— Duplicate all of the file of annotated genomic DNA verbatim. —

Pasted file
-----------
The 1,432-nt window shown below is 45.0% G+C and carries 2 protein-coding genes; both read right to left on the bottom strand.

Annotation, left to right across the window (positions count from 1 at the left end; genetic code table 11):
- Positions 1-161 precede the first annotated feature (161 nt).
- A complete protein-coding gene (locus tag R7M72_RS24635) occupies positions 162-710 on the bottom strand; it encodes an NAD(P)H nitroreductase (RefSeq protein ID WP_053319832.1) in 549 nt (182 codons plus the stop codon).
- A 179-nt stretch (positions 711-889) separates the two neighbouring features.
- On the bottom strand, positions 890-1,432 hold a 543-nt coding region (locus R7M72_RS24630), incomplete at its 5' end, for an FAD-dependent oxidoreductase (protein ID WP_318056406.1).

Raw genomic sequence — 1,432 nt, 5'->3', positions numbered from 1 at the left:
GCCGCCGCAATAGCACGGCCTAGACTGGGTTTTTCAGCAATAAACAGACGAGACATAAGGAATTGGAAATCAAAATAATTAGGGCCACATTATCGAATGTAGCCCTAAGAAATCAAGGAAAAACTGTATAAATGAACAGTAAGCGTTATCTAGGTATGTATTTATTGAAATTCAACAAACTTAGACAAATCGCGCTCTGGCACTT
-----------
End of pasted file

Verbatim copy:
The 1,432-nt window shown below is 45.0% G+C and carries 2 protein-coding genes; both read right to left on the bottom strand.

Annotation, left to right across the window (positions count from 1 at the left end; genetic code table 11):
- Positions 1-161 precede the first annotated feature (161 nt).
- A complete protein-coding gene (locus tag R7M72_RS24635) occupies positions 162-710 on the bottom strand; it encodes an NAD(P)H nitroreductase (RefSeq protein ID WP_053319832.1) in 549 nt (182 codons plus the stop codon).
- A 179-nt stretch (positions 711-889) separates the two neighbouring features.
- On the bottom strand, positions 890-1,432 hold a 543-nt coding region (locus R7M72_RS24630), incomplete at its 5' end, for an FAD-dependent oxidoreductase (protein ID WP_318056406.1).

Raw genomic sequence — 1,432 nt, 5'->3', positions numbered from 1 at the left:
GCCGCCGCAATAGCACGGCCTAGACTGGGTTTTTCAGCAATAAACAGACGAGACATAAGGAATTGGAAATCAAAATAATTAGGGCCACATTATCGAATGTAGCCCTAAGAAATCAAGGAAAAACTGTATAAATGAACAGTAAGCGTTATCTAGGTATGTATTTATTGAAATTCAACAAACTTAGACAAATCGCGCTCTGGCACTT